• When do you kick someone off the mailing list?
  • Poisonous People switching projects.
  • Examples of Poisonous conversations, not targeting specific people, but linking to emails.
  • Transitions are natural and expected, trolls departing, developers absorbed by new jobs, people have kids.

  • OSI is running training on how to triage license discussions in Trac. Sometime on Monday or Tuesday.

Accepting Donations:

  • Paypal, Click and Pledge, Google Checkout (no fees to 501(c)(3) orgs), Pay Simple, Tip Joy (, Ivan, Jacob Kaplan-Moss has contact)
  • Linux Fund Branded Cards
  • Twisted giving public credit to donors.
  • Keeping in contact with donors, updates on what’s happening inspires new donations.
  • Blender as exemplar of acknowledging donors.

  • Legal Advice for new Projects,
  • Often their first interest is when they need to accept donations.
  • Individual Liability is another motivation for forming foundations.
  • Advocacy to end users to for why they need to look for responsible organizations.


  • Allowing community use while preventing malicious use.
  • Working with existing trademark holders.
  • OpenJDK

Other Topics discussed:

  • How to start a non-profit organization.
  • Folding foundations into existing foundations.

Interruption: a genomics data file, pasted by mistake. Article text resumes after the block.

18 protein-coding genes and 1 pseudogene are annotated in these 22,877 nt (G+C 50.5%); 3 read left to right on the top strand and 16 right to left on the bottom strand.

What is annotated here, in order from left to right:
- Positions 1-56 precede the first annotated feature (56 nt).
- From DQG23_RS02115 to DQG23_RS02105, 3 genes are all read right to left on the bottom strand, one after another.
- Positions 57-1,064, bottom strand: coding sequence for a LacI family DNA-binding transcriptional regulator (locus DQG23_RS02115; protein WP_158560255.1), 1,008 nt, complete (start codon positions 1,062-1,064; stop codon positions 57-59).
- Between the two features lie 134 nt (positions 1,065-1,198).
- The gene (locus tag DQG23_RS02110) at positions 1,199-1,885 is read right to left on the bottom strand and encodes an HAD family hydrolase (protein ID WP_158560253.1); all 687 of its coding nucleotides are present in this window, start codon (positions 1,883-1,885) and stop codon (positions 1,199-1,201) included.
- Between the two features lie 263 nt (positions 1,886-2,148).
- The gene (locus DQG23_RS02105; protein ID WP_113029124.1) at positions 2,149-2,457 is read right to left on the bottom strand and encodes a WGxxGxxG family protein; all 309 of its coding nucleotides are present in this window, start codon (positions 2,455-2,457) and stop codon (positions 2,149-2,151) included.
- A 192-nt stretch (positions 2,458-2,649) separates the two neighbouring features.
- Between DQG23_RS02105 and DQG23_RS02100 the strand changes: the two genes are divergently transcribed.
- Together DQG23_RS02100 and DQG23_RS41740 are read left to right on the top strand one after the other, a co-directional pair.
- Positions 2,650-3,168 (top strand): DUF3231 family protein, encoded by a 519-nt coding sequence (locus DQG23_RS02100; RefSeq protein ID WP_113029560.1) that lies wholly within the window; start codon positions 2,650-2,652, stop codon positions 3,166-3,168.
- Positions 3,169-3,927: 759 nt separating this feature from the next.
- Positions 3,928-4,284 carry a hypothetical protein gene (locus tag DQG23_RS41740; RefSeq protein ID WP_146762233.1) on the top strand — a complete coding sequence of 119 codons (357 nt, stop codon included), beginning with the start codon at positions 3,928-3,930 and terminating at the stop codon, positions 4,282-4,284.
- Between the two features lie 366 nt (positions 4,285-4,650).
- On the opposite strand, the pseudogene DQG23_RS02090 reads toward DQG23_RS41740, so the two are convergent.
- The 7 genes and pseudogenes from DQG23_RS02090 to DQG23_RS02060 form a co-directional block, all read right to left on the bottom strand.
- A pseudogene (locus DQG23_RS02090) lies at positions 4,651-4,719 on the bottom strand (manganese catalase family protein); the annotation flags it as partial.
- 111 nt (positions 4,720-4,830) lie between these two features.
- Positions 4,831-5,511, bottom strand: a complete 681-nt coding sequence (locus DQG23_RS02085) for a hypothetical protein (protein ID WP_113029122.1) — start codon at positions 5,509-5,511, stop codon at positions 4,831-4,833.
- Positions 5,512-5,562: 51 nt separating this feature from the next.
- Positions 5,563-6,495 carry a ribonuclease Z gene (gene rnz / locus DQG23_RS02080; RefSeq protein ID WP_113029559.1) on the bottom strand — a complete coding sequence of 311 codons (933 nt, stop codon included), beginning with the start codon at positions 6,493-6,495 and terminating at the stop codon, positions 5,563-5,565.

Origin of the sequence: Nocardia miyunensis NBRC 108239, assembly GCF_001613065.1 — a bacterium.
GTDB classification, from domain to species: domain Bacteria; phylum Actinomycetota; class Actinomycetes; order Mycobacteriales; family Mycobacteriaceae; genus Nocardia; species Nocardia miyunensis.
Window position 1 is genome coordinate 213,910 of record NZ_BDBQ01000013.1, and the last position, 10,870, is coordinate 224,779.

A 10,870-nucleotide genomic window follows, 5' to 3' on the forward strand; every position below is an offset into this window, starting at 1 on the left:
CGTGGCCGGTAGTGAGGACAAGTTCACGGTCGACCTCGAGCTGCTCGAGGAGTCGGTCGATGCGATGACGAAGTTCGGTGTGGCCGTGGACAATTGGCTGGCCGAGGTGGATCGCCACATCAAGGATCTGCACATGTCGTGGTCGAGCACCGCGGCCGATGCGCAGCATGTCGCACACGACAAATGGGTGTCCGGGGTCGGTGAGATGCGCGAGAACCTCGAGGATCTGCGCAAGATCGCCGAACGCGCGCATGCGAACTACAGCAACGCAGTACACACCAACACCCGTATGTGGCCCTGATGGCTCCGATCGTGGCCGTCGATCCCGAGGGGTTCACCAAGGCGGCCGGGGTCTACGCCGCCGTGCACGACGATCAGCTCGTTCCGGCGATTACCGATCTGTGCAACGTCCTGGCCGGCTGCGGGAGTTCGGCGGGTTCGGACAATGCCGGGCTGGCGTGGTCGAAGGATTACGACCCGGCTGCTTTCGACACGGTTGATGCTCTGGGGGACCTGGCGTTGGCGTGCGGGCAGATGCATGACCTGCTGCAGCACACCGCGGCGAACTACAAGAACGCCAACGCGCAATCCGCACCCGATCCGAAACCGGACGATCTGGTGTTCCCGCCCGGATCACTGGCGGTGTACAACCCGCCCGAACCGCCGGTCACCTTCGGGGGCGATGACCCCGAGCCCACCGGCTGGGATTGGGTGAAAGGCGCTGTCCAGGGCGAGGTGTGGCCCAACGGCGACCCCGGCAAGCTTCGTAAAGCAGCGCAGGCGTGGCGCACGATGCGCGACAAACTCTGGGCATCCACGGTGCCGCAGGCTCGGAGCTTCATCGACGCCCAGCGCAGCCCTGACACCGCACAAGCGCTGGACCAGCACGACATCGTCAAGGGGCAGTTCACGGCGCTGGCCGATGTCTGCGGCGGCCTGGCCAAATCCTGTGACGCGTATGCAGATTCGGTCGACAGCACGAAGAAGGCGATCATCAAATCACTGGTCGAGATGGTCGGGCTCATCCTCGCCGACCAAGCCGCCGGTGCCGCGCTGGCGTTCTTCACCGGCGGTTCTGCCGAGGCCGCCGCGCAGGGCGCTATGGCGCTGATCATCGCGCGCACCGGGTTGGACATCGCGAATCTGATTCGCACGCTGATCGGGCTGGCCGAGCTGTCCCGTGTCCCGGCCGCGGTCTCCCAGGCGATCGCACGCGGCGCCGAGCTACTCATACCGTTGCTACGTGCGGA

• Resources for new foundations.
  • JCA CLA licensed under creative commons.
  • Print shirts locally.
  • Wiki page or yelp category of local resources could be useful.
  • Educating the new wave of open source contributors
  • Obama endorsed open source, new influx of government users.
  • Eclipse is changing structure to accommodate companies that aren’t software vendors or software developers. No commercial offering or developers on project.

  • ET phone home question, whether or what data to send back to a central repository
  • Freeing of proprietary software, to push maintainership back to core project

Action Items:

  • Create a new mailing list for software., at OSU OSL. (Done. –ANR)
  • Josh Berkus, start reqs for software to support FLOSS non-profits.
  • Start a page of recommended reading on floss
  • Update the membership list.